It is hypothesized that the precipitation intensity beneath a supercell updraft is strongly influenced by the amount of hydrometeors that are reingested into the updraft after being transported away in the divergent upper-level flow of the anvil. This paper presents the results of a climatological analysis of soundings associated with three types of isolated supercells having distinctive precipitation distributions, the so-called classic, low-precipitation (LP), and high-precipitation (HP) storms. It is shown that storm-relative flow at 9–10 km above the ground is strongest in the environments of LP storms, and relatively weak in the environments of HP storms, with classic storms occurring in environments with intermediate magnitudes of upper storm-relative flow. It is plausible that comparatively strong flow in the anvil-bearing levels of LP storms transports hydrometeors far enough from the updraft that they are relatively unlikely to be reingested into the updraft, leading to greatly diminished precipitation formation in the updraft itself. Conversely, the weak upper flow near HP storms apparently allows a relatively large number of hydrometeors to return to the updraft, leading to the generation of relatively large amounts of precipitation in the updraft. It also is apparent that thermodynamic factors such as convective available potential energy, low-level mixing ratio, and mean relative humidity are of lesser importance in determining storm type from a climatological perspective, although important variations in humidity may not be well sampled in this study. This climatological analysis does not directly evaluate the stated hypothesis; however, the findings do indicate that further modeling and microphysical observations are warranted.

Corresponding author address: Erik Rasmussen, NSSL/NOAA 3450 Mitchell Lane, Bldg. 3, Room 2034, Boulder, CO 80301.

Email: rasmussen@nssl.noaa.gov

1. Introduction

a. Supercell definition

Most recent definitions of supercells incorporate the requirement for a deep, persistent mesocyclone, and a large degree of correlation between the mesocyclone and an updraft (e.g., Klemp 1987; Doswell and Burgess 1993; Brooks et al. 1994b), and hence some commonality in the dynamics of these storms is likely (e.g., Rotunno and Klemp 1982, 1985; Weisman and Klemp 1982, 1984). From an operational viewpoint, it is not possible to directly determine the degree of correlation between vertical velocity and vorticity because real-time information on vertical velocity in storms is not available using present technology, so those storms containing deep, persistent mesocyclones1 must be assumed to be supercells (Moller et al. 1994).

Lost in this definition is the notion that precipitation distribution is not just a manifestation of the unique airflow in supercells, but that it may play a key role in generation of the mesocyclones and tornadoes. Indeed, current definitions of what constitutes a supercell do not incorporate the nature of the storm precipitation at all. Recent numerical simulation work has just begun to illuminate the importance of precipitation physics, especially evaporation and the strength and location of the cold pool, in supercell dynamics. For example, Brooks et al. (1994b) have found evidence that the mesocyclone and storm-relative flow can alter the location and intensity of the evaporatively driven cold pool and the nature of low-level mesocyclone genesis. Although the findings presented herein do not agree entirely with those of Brooks et al. (1994b) as to the cause of variations in the precipitation distribution between the so-called classic (CL) and high-precipitation (HP) supercells (defined later), the cold pool strength and location does seem to be of fundamental importance. Further evidence for the dependence of supercell dynamics and tornadogenesis on cold pool characteristics can be found in Davies-Jones and Brooks (1993). It is plausible that storm propagation, low-level mesocyclone formation and demise, and even midlevel mesocyclone rotation are all dependent to some degree on the location and strength of low-level horizontal gradients of buoyancy, and these in turn are strongly dependent on the precipitation distribution in the storm.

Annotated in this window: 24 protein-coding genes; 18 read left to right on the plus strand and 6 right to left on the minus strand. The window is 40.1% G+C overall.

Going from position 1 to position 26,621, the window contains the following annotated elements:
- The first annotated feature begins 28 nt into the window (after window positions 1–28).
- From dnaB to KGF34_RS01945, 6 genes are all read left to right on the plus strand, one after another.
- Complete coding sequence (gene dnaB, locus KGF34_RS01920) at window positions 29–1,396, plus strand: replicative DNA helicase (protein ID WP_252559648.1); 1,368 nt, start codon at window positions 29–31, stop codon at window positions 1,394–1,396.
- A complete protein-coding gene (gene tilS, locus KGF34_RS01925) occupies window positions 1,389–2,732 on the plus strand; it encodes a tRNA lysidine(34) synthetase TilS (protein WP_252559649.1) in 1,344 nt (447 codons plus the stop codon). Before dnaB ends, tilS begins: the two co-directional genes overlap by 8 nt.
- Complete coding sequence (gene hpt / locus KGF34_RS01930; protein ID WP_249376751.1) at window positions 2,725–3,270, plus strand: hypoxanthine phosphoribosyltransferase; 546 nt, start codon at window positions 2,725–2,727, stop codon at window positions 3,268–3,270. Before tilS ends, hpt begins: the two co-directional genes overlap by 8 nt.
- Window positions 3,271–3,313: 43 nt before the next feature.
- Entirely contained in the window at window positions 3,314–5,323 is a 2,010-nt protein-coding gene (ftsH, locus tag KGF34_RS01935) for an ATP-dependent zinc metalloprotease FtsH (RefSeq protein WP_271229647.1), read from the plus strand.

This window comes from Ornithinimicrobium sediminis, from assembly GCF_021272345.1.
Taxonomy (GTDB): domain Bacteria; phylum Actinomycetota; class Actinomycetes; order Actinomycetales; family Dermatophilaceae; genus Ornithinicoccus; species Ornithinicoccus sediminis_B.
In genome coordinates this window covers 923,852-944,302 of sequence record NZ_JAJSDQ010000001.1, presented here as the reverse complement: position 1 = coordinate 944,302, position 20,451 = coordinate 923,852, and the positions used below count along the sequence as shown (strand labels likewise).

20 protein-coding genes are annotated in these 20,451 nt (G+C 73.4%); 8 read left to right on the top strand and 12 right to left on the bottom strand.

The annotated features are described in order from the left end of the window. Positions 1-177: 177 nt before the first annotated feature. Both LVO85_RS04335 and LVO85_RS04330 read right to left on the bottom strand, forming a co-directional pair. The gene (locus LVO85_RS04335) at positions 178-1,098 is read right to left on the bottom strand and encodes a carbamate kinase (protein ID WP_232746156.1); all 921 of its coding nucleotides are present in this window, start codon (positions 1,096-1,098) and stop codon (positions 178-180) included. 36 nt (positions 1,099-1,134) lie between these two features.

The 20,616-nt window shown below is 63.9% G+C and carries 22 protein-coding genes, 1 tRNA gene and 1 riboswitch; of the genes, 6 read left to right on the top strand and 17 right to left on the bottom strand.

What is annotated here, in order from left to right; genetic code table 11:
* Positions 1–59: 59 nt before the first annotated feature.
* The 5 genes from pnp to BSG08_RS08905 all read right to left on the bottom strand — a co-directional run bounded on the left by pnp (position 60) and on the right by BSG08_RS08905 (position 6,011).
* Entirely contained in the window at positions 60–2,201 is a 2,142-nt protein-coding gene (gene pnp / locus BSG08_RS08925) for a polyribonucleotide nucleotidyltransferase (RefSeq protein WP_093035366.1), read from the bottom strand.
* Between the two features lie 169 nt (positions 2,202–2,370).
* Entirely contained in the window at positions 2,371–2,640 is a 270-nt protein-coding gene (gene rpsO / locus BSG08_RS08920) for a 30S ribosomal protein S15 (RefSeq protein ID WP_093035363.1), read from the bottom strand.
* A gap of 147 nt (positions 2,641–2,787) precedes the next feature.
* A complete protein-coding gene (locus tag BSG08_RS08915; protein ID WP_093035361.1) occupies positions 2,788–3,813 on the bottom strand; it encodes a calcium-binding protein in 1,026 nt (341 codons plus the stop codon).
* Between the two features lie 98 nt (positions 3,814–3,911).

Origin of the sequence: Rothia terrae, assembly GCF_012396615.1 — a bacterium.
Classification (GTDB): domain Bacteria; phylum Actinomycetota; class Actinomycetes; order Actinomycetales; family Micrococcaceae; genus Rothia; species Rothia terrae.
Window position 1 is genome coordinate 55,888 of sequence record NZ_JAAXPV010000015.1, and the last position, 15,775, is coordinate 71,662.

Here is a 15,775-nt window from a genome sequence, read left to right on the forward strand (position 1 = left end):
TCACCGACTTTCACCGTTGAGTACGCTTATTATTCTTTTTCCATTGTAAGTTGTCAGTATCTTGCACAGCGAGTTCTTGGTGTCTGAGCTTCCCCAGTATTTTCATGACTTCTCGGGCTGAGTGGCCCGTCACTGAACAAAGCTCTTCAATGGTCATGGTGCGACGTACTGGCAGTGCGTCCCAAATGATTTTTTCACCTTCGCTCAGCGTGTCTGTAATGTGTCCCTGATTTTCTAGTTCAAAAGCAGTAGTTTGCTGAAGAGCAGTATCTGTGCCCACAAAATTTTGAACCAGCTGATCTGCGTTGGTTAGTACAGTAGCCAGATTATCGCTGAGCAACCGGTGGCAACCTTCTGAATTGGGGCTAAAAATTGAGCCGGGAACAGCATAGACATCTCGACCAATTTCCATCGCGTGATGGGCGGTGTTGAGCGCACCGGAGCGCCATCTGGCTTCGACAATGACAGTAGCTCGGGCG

The frequently observed patterns of the spatial distribution of precipitation, and the inferred motion fields, were fundamental in some of the earliest studies of supercells (Browning and Donaldson 1963; Browning 1964). Eventually, some of the reflectivity patterns documented in these studies became the basis for operational detection of supercell storms (Lemon 1982). The directly observed rotating wind field increased in importance as a result of the use of Doppler radar in research, as well as numerical simulations. However, the precipitation processes and structure have been largely ignored as a research topic until quite recently. In light of the known propensity for CL supercells to produce tornadoes, the tendency of HP supercells to produce severe winds and large hail (Moller et al. 1994), and the relative rarity of tornadoes with low-precipitation (LP) storms, it is appropriate to re-examine precipitation physics and the associated effects on storm dynamics. It cannot be assumed that all storms having a deep, persistent mesocyclone have the same propagation characteristics, potential for severity, etc.